• Whole-grain cereal with milk or soy milk
• Oatmeal with milk and raisins
• Cheese and crackers

The perfect bowl of oatmeal for a Monkey would include a few pieces of dried fruit and some cinnamon for flavor. Or you could think outside of the box and add some veggies such as finely chopped zucchini, broccoli and tomatoes with a pinch or salt and a little butter – yum!

And don’t neglect the homemade organic oatmeal – adding hot water to a packet of flavored oatmeal is not a good source of nutrition. The sugar and additives in these packets counteract all of the health benefits that pure oatmeal has to offer.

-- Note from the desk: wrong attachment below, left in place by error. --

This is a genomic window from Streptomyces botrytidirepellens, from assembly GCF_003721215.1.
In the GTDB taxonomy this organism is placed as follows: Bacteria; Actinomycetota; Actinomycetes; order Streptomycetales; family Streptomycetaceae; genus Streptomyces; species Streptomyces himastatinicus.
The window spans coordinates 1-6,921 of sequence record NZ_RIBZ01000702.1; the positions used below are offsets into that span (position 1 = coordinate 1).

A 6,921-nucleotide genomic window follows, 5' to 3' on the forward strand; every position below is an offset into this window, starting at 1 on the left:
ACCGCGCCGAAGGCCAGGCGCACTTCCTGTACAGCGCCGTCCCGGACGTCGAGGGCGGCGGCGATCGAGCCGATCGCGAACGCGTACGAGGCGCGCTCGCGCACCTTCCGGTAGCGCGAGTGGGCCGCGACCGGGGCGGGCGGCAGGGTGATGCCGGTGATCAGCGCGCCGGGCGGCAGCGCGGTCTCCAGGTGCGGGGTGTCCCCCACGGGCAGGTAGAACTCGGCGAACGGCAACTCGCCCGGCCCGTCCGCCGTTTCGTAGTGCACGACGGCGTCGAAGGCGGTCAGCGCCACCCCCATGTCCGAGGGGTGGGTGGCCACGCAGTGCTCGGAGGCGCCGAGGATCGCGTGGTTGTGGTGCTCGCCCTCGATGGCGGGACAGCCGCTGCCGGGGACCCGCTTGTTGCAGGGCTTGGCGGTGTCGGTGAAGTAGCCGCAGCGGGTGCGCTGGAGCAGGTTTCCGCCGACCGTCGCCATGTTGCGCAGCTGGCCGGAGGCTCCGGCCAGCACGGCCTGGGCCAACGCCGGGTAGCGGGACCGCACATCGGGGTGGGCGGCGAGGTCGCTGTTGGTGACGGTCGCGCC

Relaxation Dinners

Meals that are higher in carbohydrates and lower in protein will typically help you relax in the evening and help set you up for a good night’s sleep. Try the following “dinners for sleep”:

• Whole grain pasta with fresh parmesan cheese and veggies
• Hummus with whole wheat pita bread and veggies

Hummus is a Mediterranean-based dip that is made with chickpeas, olive oil, tahini, and garlic.

Hummus is considered a fat

Even though hummus is made from chickpeas, also knows as garbanzo beans, which are complex carbs, a big chunk of the calories come from fat. This is because the other primary ingredients are olive oil and tahini, a high fat sesame seed paste.

So as a fat Monkeys will want to use it in small portions as a way to dress up a pita pocket with cucumber and tomato, or any veggie-based food.